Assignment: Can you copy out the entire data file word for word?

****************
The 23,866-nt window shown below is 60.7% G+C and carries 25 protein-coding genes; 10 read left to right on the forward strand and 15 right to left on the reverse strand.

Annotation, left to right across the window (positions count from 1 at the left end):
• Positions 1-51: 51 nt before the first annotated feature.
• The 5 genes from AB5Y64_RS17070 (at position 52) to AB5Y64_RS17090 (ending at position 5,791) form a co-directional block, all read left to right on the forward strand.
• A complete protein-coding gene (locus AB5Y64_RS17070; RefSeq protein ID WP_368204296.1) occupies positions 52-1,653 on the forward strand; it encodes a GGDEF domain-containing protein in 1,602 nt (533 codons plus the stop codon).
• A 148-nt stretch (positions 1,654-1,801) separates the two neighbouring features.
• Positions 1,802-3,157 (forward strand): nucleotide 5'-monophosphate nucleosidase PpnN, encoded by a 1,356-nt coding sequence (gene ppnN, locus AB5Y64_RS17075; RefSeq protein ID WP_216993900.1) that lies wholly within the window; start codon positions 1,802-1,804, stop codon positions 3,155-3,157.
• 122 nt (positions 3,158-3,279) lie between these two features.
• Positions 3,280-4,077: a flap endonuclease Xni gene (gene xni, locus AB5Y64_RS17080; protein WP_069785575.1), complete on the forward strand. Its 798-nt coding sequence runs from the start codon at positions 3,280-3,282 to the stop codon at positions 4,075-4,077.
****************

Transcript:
The 23,866-nt window shown below is 60.7% G+C and carries 25 protein-coding genes; 10 read left to right on the forward strand and 15 right to left on the reverse strand.

Annotation, left to right across the window (positions count from 1 at the left end):
• Positions 1-51: 51 nt before the first annotated feature.
• The 5 genes from AB5Y64_RS17070 (at position 52) to AB5Y64_RS17090 (ending at position 5,791) form a co-directional block, all read left to right on the forward strand.
• A complete protein-coding gene (locus AB5Y64_RS17070; RefSeq protein ID WP_368204296.1) occupies positions 52-1,653 on the forward strand; it encodes a GGDEF domain-containing protein in 1,602 nt (533 codons plus the stop codon).
• A 148-nt stretch (positions 1,654-1,801) separates the two neighbouring features.
• Positions 1,802-3,157 (forward strand): nucleotide 5'-monophosphate nucleosidase PpnN, encoded by a 1,356-nt coding sequence (gene ppnN, locus AB5Y64_RS17075; RefSeq protein ID WP_216993900.1) that lies wholly within the window; start codon positions 1,802-1,804, stop codon positions 3,155-3,157.
• 122 nt (positions 3,158-3,279) lie between these two features.
• Positions 3,280-4,077: a flap endonuclease Xni gene (gene xni, locus AB5Y64_RS17080; protein WP_069785575.1), complete on the forward strand. Its 798-nt coding sequence runs from the start codon at positions 3,280-3,282 to the stop codon at positions 4,075-4,077.